Accelerators are popping up everywhere. When they first began, companies could assume their program would be able to take care of many hurdles new companies faced. Funding was a lot more likely, and world-class mentors were at your disposal. Today, this is no longer the case. The accelerator market is becoming saturated. Communities all over the world have created accelerators to boost startups in their area. In the process, they now are pumping out cohorts faster than ever.
Because of the expansion of accelerators, companies must change their strategy to be successful. If you're thinking about going to an accelerator, you're going to have to go in with different expectations. In today's world, here's how you should adjust your strategy before you start your program.
1. Focus less on the pitch and more on sales
Almost every accelerator puts a lot of emphasis on their program's demo day. This is the culmination of the program, where investors come and check you out. Many programs focus a good amount of time from day 1 helping you craft your pitch. While this would make sense if you were going to Y-Combinator or Techstars, for most accelerators this is not a good strategy. If you're not in a top accelerator, you no longer can rely on a great pitch to get funded from demo day.
Instead, drive sales. When you're accelerator capital runs out, it won't be a pitch that will get you money. It will be the traction you've created. Customers are understood around the world. You can leave your accelerator and go to any investor when you're overflowing with clients, and they'll give you a meeting. Because accelerators are everywhere these days, investors care a lot less about them on your resume. This is especially true if the investor isn't from the town or state your accelerator is in. What they will care about is what you've achieved during your program.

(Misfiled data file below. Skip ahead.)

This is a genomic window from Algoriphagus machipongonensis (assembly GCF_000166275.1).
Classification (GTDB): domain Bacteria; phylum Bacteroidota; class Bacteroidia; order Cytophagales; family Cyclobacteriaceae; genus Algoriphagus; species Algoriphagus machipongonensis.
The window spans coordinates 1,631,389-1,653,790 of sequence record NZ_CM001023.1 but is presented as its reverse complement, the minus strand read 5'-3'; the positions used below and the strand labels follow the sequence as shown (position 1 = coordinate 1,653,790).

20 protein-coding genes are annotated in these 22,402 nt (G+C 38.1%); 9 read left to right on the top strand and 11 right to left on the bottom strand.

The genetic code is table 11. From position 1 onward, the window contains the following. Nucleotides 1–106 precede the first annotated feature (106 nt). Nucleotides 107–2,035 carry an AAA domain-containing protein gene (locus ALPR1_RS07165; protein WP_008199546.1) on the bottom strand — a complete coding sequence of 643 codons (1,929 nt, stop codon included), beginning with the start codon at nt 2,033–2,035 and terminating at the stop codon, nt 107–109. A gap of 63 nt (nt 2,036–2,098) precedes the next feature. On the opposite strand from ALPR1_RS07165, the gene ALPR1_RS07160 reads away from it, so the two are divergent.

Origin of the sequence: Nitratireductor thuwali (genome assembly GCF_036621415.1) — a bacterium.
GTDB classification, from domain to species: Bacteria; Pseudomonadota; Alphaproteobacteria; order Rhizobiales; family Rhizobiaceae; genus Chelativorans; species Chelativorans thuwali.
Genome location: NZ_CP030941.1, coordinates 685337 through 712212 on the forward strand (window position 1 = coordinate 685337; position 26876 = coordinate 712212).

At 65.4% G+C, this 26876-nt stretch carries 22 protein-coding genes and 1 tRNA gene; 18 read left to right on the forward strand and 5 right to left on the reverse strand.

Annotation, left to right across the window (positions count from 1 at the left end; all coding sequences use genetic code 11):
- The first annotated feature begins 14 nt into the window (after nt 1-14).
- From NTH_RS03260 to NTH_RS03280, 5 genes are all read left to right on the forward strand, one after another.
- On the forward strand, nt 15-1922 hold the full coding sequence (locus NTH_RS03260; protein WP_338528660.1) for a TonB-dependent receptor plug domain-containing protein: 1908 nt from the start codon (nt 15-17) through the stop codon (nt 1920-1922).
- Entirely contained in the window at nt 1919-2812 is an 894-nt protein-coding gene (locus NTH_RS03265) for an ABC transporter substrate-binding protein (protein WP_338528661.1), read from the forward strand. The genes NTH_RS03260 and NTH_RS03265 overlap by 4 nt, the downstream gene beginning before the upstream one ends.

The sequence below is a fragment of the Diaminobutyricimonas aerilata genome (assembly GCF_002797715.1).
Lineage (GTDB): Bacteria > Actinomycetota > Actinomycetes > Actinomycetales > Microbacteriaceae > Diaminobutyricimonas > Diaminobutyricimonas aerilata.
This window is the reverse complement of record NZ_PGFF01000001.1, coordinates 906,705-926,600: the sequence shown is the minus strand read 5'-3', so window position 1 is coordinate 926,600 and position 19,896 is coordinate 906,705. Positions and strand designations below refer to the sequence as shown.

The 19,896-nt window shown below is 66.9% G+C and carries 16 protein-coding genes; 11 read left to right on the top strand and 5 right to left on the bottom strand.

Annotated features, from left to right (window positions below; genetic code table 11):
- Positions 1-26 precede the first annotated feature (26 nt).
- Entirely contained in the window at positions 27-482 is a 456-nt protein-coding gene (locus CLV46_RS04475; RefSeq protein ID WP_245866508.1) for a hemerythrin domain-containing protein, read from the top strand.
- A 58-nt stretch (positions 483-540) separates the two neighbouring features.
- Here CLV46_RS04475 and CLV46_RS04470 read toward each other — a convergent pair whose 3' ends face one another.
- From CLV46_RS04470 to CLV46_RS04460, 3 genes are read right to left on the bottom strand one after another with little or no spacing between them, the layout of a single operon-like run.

Don't worry about practicing your pitch on day 1. Concentrate on hitting milestones that will make you investable. Then when it comes time for demo day, you can talk about your journey to achieve the progress you made. A fancy pitch deck and great speaker is nice to have. What's better is telling potential investors you have clients, and a solid business model. If you can explain that without hyperventilating, you'll be just fine.
2. Don't just rely on accelerator mentors for advice
When you apply to accelerators, most of them will show a giant group of mentors that the program will have. Unfortunately, the time commitment from each mentor will differ greatly. You may be considering joining a program for one mentor, and then you'll find out that he/she is barely involved. With many accelerators in the same area, accelerator advisors might split time between programs. When this happens, you're going to develop less of a personal relationship. By the end of the program, most of your mentor communication will fizzle out unless you do a great deal of work.
To get the best mentor relations, look up potential advisors in your space outside of the accelerator. Then, send them an email or LinkedIn message asking them for ten minutes of their time to ask for advice. After you do this enough times, you'll notice that some of these people will want to be stay in touch with you and be a mentor. These are great coaches for you to have outside of the accelerator. It will give you a different perspective and open up new doors for you. You should still take advantage of your accelerator mentors. Just understand that you might need more help than your program can provide.
3. Find your own investors
You no longer can solely rely on your accelerator to make connections for you to get an investment. Investors are seeing pitches from accelerator companies all over the nation. It's hard for programs today to get their portfolio companies the same attention they could before.
To have the best shot at fundraising, you need to make your own relationships. Remember that angel investors invest in lines not dots. They want to develop a relationship with you, and see how you deal with obstacles before they invest.
So, try making connections to potential investors well before demo day. This doesn't mean you should move away from building your business. It means you should look to add mentors to your arsenal who might invest or connect you to investors. Use your network outside of the accelerator for introductions to potential investors. Make sure that someone is filming your demo day pitch, and then send that video out to the connections you made. It won't guarantee you funding, but it will definitely increase your chances.